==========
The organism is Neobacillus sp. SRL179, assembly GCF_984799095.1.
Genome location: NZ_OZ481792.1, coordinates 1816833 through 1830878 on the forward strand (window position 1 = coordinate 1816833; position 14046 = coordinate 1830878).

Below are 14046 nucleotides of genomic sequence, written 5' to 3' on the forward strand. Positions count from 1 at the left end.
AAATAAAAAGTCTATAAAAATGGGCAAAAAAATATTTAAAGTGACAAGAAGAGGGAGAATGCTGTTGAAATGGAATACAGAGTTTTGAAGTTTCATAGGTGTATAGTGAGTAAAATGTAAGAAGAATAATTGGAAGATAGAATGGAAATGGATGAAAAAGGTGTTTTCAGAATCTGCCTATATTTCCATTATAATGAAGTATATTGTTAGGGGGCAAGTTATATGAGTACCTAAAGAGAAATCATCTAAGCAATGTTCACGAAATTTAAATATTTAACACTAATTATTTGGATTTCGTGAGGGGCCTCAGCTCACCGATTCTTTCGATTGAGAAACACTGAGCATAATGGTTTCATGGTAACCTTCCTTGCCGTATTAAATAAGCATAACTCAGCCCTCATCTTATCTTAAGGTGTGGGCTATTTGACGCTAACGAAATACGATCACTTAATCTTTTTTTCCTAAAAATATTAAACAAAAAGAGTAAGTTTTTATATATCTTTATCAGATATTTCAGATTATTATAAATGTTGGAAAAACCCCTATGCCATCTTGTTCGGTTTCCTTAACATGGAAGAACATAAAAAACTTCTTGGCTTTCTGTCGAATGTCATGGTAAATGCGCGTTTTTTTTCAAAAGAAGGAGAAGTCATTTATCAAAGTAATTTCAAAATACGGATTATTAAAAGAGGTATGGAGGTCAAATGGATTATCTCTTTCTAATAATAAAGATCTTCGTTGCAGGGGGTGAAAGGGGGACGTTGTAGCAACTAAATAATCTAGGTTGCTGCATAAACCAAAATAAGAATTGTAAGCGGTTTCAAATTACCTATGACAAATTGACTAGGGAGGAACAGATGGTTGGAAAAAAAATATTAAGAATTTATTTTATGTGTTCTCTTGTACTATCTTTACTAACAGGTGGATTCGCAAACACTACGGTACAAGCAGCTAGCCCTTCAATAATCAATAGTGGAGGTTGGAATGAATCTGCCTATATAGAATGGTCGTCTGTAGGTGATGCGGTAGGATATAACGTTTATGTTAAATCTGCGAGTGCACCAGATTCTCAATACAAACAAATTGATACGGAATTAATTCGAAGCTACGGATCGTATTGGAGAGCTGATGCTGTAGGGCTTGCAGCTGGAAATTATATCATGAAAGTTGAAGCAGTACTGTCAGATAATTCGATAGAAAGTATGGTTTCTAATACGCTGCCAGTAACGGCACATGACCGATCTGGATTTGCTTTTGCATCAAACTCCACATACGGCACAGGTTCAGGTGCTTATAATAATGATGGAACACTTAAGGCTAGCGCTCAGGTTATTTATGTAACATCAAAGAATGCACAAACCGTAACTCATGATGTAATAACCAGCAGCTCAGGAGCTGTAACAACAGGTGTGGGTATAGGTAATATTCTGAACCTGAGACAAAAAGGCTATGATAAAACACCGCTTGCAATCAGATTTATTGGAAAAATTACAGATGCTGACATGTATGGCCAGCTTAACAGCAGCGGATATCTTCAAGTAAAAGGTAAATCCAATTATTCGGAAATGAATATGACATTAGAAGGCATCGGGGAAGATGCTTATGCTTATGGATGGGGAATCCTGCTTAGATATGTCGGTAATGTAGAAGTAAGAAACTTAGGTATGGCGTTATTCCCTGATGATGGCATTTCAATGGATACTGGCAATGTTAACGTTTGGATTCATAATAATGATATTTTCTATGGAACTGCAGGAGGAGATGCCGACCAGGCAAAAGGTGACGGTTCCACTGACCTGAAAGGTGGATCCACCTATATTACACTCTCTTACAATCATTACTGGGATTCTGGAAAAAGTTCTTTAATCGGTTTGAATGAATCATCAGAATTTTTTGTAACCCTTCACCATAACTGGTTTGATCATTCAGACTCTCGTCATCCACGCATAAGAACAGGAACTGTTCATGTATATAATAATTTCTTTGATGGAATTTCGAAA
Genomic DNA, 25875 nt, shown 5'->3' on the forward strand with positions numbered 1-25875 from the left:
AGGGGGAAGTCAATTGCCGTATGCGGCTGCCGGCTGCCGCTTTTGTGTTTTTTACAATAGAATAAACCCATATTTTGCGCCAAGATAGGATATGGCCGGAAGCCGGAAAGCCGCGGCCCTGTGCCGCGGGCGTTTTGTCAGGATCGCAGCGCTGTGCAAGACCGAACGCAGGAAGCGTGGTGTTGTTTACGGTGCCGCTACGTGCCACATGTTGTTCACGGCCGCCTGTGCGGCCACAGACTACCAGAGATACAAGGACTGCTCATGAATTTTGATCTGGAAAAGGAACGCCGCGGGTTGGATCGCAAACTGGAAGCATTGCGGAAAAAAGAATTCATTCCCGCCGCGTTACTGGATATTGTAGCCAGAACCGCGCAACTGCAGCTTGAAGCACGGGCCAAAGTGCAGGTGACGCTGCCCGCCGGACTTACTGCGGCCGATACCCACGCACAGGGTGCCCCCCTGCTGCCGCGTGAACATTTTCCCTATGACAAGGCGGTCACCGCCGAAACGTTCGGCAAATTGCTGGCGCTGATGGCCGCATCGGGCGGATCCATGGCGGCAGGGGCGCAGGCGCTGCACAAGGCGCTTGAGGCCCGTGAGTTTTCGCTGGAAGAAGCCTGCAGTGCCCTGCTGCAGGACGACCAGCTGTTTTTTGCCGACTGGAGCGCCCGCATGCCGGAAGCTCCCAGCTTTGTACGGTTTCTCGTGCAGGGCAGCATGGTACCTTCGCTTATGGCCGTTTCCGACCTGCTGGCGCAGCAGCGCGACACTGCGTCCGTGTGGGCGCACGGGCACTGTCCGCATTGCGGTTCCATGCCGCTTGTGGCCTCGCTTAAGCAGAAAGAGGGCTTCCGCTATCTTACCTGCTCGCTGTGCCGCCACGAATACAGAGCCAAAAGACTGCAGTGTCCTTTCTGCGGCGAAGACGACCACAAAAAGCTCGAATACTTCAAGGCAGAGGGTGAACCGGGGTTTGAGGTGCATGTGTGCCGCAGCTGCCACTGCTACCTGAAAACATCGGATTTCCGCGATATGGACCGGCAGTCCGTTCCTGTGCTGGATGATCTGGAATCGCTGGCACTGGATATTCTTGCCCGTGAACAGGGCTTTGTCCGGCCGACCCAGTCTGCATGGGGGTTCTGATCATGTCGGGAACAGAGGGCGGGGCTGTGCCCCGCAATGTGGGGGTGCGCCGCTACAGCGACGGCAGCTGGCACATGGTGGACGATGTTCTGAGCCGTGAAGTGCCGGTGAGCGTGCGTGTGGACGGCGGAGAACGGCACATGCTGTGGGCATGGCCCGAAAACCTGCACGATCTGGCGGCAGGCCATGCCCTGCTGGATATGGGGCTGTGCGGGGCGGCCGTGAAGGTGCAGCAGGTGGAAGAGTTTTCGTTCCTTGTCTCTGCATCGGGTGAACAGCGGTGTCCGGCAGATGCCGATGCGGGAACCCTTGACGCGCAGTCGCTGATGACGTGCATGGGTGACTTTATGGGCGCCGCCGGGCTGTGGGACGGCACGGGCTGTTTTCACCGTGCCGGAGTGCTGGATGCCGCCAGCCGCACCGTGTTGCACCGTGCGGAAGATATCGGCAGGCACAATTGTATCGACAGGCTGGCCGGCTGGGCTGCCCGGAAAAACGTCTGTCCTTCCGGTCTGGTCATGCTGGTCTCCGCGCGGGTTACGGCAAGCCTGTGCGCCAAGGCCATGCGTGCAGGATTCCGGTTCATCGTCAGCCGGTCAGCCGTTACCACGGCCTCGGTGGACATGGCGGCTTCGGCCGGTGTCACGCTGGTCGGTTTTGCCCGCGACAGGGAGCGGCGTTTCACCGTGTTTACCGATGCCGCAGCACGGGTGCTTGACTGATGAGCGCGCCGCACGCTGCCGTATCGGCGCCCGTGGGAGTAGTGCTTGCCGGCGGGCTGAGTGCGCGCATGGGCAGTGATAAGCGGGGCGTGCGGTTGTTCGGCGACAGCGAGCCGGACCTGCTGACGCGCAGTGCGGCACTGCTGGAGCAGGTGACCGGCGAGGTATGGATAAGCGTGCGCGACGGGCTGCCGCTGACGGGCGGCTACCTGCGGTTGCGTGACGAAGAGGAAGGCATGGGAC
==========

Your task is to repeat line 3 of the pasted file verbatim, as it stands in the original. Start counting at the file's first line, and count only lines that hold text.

Below are 14046 nucleotides of genomic sequence, written 5' to 3' on the forward strand. Positions count from 1 at the left end.